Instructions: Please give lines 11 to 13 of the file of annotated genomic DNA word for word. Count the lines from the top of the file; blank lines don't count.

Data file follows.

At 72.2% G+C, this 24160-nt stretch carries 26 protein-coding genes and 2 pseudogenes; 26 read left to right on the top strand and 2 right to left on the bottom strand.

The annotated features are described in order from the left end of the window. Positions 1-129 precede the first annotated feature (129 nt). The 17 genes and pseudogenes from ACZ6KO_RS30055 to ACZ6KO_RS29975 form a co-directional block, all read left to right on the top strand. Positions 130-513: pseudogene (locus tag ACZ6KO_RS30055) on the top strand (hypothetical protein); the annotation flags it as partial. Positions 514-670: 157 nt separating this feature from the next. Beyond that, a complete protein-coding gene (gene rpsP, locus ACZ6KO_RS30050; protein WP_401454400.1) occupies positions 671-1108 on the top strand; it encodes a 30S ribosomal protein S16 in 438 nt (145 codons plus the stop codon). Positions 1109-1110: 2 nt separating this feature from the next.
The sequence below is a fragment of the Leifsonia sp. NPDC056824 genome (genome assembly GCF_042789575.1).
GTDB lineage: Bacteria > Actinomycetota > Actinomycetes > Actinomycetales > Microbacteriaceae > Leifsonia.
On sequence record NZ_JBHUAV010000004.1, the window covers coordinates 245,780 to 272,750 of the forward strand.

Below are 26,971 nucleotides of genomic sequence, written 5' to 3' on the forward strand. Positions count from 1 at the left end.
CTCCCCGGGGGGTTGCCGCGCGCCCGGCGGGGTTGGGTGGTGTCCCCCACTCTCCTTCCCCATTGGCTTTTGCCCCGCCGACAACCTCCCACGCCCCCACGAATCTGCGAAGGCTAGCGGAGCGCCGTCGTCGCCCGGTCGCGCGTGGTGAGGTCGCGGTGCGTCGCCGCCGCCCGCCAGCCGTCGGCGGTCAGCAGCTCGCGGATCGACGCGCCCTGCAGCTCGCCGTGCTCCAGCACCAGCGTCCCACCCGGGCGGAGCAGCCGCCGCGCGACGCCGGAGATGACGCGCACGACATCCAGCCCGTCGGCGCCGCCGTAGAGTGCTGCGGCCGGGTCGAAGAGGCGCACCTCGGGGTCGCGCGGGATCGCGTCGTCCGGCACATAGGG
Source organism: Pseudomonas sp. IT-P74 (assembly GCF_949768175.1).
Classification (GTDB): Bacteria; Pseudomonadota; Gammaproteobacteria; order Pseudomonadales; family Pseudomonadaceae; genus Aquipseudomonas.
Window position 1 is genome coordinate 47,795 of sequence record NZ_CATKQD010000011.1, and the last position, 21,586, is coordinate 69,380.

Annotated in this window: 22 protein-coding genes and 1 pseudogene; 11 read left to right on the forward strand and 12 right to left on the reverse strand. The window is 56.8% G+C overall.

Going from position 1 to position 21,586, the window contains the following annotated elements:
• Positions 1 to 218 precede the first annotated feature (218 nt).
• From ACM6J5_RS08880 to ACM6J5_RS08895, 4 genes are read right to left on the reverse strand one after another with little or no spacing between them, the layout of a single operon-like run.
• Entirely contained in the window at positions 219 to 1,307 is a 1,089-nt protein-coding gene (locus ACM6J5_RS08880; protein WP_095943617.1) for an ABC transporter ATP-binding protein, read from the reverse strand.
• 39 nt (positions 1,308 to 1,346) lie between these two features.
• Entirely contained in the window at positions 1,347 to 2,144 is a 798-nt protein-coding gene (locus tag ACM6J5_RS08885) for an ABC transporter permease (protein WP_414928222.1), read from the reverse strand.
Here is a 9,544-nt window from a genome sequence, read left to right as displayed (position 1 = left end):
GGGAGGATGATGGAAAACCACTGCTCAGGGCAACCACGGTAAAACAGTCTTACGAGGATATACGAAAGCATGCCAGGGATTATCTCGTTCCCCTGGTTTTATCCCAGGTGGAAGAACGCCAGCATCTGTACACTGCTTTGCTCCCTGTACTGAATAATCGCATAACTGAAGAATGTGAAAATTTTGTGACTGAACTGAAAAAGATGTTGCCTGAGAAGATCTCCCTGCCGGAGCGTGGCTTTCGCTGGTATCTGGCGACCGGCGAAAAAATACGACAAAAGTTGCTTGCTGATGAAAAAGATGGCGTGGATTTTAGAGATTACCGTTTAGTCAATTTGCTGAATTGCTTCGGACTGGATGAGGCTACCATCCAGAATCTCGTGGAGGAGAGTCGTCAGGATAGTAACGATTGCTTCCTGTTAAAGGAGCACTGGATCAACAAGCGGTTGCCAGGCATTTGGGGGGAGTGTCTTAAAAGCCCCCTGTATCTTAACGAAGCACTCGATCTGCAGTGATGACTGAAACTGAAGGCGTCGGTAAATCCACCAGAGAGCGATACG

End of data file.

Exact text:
Annotated in this window: 22 protein-coding genes and 1 pseudogene; 11 read left to right on the forward strand and 12 right to left on the reverse strand. The window is 56.8% G+C overall.

Going from position 1 to position 21,586, the window contains the following annotated elements:
• Positions 1 to 218 precede the first annotated feature (218 nt).